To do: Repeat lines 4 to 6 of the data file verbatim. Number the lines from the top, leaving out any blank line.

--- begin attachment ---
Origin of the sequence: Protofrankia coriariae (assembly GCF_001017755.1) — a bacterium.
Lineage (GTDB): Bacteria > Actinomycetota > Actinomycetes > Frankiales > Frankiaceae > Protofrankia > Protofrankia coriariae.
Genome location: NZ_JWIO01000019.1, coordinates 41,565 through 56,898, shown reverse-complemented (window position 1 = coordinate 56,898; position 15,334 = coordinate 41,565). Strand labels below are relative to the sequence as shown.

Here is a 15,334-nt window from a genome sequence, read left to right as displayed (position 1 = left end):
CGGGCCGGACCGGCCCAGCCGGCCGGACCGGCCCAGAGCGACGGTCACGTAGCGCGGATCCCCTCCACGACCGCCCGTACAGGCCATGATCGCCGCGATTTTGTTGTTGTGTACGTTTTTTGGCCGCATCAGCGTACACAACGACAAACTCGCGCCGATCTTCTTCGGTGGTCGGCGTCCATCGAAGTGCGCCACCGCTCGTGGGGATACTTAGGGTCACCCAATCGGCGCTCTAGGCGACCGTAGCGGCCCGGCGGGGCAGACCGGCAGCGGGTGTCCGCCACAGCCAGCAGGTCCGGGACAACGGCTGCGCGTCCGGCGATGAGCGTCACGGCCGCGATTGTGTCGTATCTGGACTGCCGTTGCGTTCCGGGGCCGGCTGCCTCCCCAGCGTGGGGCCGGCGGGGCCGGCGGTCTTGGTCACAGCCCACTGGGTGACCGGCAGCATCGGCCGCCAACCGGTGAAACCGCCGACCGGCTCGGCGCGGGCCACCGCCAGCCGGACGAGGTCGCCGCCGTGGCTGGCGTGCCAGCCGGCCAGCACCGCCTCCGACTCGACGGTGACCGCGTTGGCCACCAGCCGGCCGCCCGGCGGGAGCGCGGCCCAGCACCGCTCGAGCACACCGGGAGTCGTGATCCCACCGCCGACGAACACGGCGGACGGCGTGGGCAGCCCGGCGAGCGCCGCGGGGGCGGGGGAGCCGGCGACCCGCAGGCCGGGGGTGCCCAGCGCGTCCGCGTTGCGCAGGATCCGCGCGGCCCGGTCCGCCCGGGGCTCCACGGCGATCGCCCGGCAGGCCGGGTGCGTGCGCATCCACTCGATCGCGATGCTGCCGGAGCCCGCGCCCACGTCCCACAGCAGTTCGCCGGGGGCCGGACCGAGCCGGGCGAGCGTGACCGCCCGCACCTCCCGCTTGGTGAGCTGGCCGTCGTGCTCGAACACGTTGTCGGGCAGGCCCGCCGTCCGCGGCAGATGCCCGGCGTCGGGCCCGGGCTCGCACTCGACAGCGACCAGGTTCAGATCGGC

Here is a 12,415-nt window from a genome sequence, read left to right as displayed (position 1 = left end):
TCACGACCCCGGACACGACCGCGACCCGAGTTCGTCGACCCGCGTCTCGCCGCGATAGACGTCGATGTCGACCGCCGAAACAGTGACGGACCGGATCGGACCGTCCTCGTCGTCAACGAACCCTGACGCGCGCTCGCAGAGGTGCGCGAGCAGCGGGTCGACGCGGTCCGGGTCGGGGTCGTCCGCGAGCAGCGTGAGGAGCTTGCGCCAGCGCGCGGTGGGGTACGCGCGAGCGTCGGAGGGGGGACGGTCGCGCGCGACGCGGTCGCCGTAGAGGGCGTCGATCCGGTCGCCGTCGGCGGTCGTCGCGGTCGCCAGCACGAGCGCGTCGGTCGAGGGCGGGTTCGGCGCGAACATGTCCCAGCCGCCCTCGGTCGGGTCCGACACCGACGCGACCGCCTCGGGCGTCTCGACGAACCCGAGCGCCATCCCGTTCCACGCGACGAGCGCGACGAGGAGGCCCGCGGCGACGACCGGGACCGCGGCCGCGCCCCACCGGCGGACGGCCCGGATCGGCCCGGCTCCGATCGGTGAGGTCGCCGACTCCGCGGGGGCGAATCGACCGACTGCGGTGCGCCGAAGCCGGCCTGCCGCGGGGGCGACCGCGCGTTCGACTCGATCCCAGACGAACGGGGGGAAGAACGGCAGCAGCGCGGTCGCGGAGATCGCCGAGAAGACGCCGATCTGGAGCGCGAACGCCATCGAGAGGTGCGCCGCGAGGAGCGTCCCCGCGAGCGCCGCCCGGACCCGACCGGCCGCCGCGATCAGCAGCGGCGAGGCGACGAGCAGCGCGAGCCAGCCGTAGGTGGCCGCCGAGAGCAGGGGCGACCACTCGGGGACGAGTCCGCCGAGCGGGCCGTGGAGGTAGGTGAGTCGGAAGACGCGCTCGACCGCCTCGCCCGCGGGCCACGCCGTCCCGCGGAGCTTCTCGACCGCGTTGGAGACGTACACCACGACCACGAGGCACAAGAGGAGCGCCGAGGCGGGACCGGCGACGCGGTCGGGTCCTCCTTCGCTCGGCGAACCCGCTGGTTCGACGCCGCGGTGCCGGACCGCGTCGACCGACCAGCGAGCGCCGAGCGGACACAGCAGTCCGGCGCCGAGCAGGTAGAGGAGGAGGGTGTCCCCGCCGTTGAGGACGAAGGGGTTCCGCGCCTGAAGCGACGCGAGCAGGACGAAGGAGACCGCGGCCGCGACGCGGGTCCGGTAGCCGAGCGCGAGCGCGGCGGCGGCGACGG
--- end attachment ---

Here is a 15,334-nt window from a genome sequence, read left to right as displayed (position 1 = left end):
CGGGCCGGACCGGCCCAGCCGGCCGGACCGGCCCAGAGCGACGGTCACGTAGCGCGGATCCCCTCCACGACCGCCCGTACAGGCCATGATCGCCGCGATTTTGTTGTTGTGTACGTTTTTTGGCCGCATCAGCGTACACAACGACAAACTCGCGCCGATCTTCTTCGGTGGTCGGCGTCCATCGAAGTGCGCCACCGCTCGTGGGGATACTTAGGGTCACCCAATCGGCGCTCTAGGCGACCGTAGCGGCCCGGCGGGGCAGACCGGCAGCGGGTGTCCGCCACAGCCAGCAGGTCCGGGACAACGGCTGCGCGTCCGGCGATGAGCGTCACGGCCGCGATTGTGTCGTATCTGGACTGCCGTTGCGTTCCGGGGCCGGCTGCCTCCCCAGCGTGGGGCCGGCGGGGCCGGCGGTCTTGGTCACAGCCCACTGGGTGACCGGCAGCATCGGCCGCCAACCGGTGAAACCGCCGACCGGCTCGGCGCGGGCCACCGCCAGCCGGACGAGGTCGCCGCCGTGGCTGGCGTGCCAGCCGGCCAGCACCGCCTCCGACTCGACGGTGACCGCGTTGGCCACCAGCCGGCCGCCCGGCGGGAGCGCGGCCCAGCACCGCTCGAGCACACCGGGAGTCGTGATCCCACCGCCGACGAACACGGCGGACGGCGTGGGCAGCCCGGCGAGCGCCGCGGGGGCGGGGGAGCCGGCGACCCGCAGGCCGGGGGTGCCCAGCGCGTCCGCGTTGCGCAGGATCCGCGCGGCCCGGTCCGCCCGGGGCTCCACGGCGATCGCCCGGCAGGCCGGGTGCGTGCGCATCCACTCGATCGCGATGCTGCCGGAGCCCGCGCCCACGTCCCACAGCAGTTCGCCGGGGGCCGGACCGAGCCGGGCGAGCGTGACCGCCCGCACCTCCCGCTTGGTGAGCTGGCCGTCGTGCTCGAACACGTTGTCGGGCAGGCCCGCCGTCCGCGGCAGATGCCCGGCGTCGGGCCCGGGCTCGCACTCGACAGCGACCAGGTTCAGATCGGC

Here is a 12,415-nt window from a genome sequence, read left to right as displayed (position 1 = left end):